Postcard from the Fringe

Metro reviews the best, biggest and most bonkers names at this year’s Edinburgh Festival

Kwame Asante — Living In Sin

Pleasance Courtyard, Bunker One ★★★★☆

It seems to be a running joke among the medically trained comedians at this year’s Fringe that the quickest way of seeing a doctor is to book tickets to their show – but, should you do so, it’ll reassure you that the NHS is in safe hands.

And gentle giant Kwame Asante (above), who works part-time in the A&E department of a Birmingham hospital, must surely be the most patient of them all. Kindness, thoughtfulness and nuance permeate every issue he tackles, whether it’s elderly waterworks and Covid deniers - or, more delicately still, social media and its knee-jerk demands for diversity (regardless of context).

But not everything is set in the emergency room. Asante is not a doctor-turned-comedian, he’s a doctor AND comedian… the latter skill flourishing while he was studying as the former. Which is why he has plenty of other well-worked routines: for instance, his obsession with online reviewer Lionel, whose intriguing digital footprint hints at an unhappy marriage and a love affair with cameras; or how horny environmentalists can square safe sex with single-use plastics.

The sick and wounded of Birmingham better get well soon, because with sets like this his pager will be bleeping off the hook.

Chloe Petts — Transience

Pleasance Courtyard ★★★★☆

Chloe Petts is the ‘man she always wanted to be’ — essentially, a geezer in a lesbian’s body who wants to take advantage of the male privilege that should afford her, particularly amid the banter in the stands of Crystal Palace.

Unfortunately, she frequently gets bitten when she tries. The absurdity of gender norms is a topic much-discussed at this year’s Fringe, but it’ll be tough to match this astonishingly assured debut from Petts, who despite, or perhaps because of, the lockdown, has arrived at this year’s Fringe fully formed, with material that’s both smart and silly (yes, toilets are mentioned — as are disastrous childhood attempts at femininity).

Her self-deprecation is as high as her preaching is low. You’ll learn things, but you’ll laugh even more.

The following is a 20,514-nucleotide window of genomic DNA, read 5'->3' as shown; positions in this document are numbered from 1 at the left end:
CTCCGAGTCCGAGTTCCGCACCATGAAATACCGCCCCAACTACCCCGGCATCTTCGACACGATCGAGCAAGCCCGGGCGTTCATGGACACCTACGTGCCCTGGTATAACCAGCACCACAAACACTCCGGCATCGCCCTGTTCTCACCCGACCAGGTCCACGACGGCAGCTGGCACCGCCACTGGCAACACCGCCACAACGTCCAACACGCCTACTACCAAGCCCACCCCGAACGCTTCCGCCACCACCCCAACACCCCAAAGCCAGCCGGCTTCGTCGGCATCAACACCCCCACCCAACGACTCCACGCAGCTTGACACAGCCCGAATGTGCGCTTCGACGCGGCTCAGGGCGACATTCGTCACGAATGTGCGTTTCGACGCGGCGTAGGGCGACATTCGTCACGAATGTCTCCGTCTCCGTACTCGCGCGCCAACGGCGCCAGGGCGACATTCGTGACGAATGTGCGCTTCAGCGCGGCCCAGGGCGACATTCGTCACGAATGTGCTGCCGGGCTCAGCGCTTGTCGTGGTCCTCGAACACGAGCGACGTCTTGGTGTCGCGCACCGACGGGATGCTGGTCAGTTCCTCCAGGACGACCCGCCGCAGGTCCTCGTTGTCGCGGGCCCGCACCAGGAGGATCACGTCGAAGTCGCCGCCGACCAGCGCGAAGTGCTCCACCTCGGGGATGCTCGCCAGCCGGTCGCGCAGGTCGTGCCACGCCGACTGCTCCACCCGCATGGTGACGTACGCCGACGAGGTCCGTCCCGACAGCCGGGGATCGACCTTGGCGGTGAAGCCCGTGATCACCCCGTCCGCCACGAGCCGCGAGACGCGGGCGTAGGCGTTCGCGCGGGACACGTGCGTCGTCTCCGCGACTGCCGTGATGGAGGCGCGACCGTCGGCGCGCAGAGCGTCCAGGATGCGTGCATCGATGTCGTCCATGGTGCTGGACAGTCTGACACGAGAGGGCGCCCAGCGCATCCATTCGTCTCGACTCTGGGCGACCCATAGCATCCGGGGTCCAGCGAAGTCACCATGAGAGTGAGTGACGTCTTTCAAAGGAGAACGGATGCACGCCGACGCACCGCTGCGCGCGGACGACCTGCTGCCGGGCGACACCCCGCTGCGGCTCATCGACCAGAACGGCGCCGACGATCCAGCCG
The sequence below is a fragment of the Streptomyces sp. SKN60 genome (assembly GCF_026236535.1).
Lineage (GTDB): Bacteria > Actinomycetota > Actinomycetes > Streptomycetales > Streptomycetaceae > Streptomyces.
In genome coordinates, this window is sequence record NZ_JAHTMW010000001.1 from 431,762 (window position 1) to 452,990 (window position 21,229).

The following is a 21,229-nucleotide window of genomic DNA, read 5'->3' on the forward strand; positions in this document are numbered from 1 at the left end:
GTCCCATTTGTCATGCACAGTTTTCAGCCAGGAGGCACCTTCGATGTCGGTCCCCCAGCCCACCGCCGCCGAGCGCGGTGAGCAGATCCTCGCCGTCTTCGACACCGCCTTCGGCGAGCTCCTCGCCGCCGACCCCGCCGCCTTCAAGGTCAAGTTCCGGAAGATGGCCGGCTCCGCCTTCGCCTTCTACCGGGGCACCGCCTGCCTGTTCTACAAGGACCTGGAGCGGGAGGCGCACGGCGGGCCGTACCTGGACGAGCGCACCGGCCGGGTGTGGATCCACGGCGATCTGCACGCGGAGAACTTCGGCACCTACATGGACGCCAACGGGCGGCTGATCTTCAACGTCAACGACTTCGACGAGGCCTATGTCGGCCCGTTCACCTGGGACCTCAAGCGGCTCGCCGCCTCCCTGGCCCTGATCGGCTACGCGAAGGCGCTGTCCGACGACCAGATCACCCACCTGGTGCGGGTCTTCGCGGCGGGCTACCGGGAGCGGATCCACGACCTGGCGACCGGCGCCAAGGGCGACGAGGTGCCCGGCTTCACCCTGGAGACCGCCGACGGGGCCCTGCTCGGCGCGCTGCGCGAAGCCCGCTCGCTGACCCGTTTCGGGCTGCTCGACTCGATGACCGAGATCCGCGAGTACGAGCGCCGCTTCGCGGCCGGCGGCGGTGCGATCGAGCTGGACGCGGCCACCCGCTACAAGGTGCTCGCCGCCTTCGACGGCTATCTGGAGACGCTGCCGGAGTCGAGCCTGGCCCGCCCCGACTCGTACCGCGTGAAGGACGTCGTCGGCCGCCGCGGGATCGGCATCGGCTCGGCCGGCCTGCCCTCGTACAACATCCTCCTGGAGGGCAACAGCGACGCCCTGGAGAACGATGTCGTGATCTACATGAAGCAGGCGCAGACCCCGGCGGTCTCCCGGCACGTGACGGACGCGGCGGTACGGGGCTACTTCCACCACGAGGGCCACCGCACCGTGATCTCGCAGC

Moni Zhang — Child From Wuhan

Laughing Horse at The Three Sisters ★★★★☆

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Moni Zhang’s show is extraordinary. For a start, she performs it in a karaoke booth far too small for the number of punters she should be attracting.

Don’t expect any social distancing here. Moreover prepare to be absolutely wrong-footed: Zhang’s show starts with a jolly, slurpy description of the wonder of Wuhan noodles, ends with diarrhoea and contains an absolute gut punch in-between.

That’s because it’s actually a journey through her traumatic life story: Zhang grew up in a sweatshop ghetto and wound up against all odds settling in Berlin wrestling with her complex relationship with her selfless yet self-esteem-crushing mother, and her anger at the Chinese patriarchy.

She’s since become a mental health activist in Berlin, having left her soulless job as a tech analyst behind. To her satisfaction and for her audience, some peace is found at the end of the rollercoaster — but this is a tragicomedy that will stay with you.

Bilal Zafar — Care

Underbelly, Bristo Square ★★★★☆

Bilal Zafar’s first act when he walks out on stage is to reassure everyone in the front row that they aren’t about to be picked on. It’s not that kind of act. ‘I have material,’ smiles the 2016 Edinburgh Comedy Award Best Newcomer nominee. He’s also keen to make sure everyone knows, though, that he doesn’t do ‘gentle’ comedy, as one past review apparently described it.

If Zafar’s manner is calm and reassuring, that only gives his undoubted store of good material extra bite. Care is about his experiences in his first major job after leaving university; he was studying a media studies degree, which gets its own joke, although his rising career to date suggests it’s been put to good use. Back then, though, the only gig going was assistant in an exclusive private care home for the elderly.

Zafar points out he was a boy earning £6.50 an hour keeping people who had paid up to £10,000 a month to be there alive. Where any sense of gentleness comes into the show is in his respect for the people he cared for, including the dementia sufferer who caused a panic when she wandered out of the home to buy cigarettes and the man who insisted Zafar is a Jewish guy called Al.

Yet the material has a real kick in its description of being loaded down with responsibility and expectation by a company that preaches the right values but pays peanuts and cares only about the bottom line. Staff are incentivised to convince short-term residents to take out a long-term plan, while Zafar is subject to a disciplinary for eating a sandwich. It’s a personal and very funny story, but his experience will be familiar to many. DAVID POLLOCK

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